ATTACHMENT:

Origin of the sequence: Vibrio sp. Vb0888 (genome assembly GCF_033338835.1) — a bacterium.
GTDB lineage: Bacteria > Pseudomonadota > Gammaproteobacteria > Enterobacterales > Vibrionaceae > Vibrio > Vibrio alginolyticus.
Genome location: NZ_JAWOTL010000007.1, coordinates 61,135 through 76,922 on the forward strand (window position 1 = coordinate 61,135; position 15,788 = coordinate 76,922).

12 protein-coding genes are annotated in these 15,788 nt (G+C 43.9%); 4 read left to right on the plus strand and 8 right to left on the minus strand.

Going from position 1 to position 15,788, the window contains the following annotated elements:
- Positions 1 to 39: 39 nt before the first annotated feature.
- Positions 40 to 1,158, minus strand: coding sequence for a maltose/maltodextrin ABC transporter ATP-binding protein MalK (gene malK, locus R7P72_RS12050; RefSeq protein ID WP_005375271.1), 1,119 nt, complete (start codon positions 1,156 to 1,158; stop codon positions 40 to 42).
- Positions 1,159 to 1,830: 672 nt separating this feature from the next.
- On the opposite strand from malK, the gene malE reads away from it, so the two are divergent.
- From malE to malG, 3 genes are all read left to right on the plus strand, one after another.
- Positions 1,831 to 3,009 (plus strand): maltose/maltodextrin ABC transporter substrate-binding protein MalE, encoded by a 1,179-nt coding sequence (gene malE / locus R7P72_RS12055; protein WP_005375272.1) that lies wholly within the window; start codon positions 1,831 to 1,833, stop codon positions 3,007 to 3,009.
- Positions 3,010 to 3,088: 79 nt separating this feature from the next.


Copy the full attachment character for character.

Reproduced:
Origin of the sequence: Vibrio sp. Vb0888 (genome assembly GCF_033338835.1) — a bacterium.
GTDB lineage: Bacteria > Pseudomonadota > Gammaproteobacteria > Enterobacterales > Vibrionaceae > Vibrio > Vibrio alginolyticus.
Genome location: NZ_JAWOTL010000007.1, coordinates 61,135 through 76,922 on the forward strand (window position 1 = coordinate 61,135; position 15,788 = coordinate 76,922).

12 protein-coding genes are annotated in these 15,788 nt (G+C 43.9%); 4 read left to right on the plus strand and 8 right to left on the minus strand.

Going from position 1 to position 15,788, the window contains the following annotated elements:
- Positions 1 to 39: 39 nt before the first annotated feature.
- Positions 40 to 1,158, minus strand: coding sequence for a maltose/maltodextrin ABC transporter ATP-binding protein MalK (gene malK, locus R7P72_RS12050; RefSeq protein ID WP_005375271.1), 1,119 nt, complete (start codon positions 1,156 to 1,158; stop codon positions 40 to 42).
- Positions 1,159 to 1,830: 672 nt separating this feature from the next.
- On the opposite strand from malK, the gene malE reads away from it, so the two are divergent.
- From malE to malG, 3 genes are all read left to right on the plus strand, one after another.
- Positions 1,831 to 3,009 (plus strand): maltose/maltodextrin ABC transporter substrate-binding protein MalE, encoded by a 1,179-nt coding sequence (gene malE / locus R7P72_RS12055; protein WP_005375272.1) that lies wholly within the window; start codon positions 1,831 to 1,833, stop codon positions 3,007 to 3,009.
- Positions 3,010 to 3,088: 79 nt separating this feature from the next.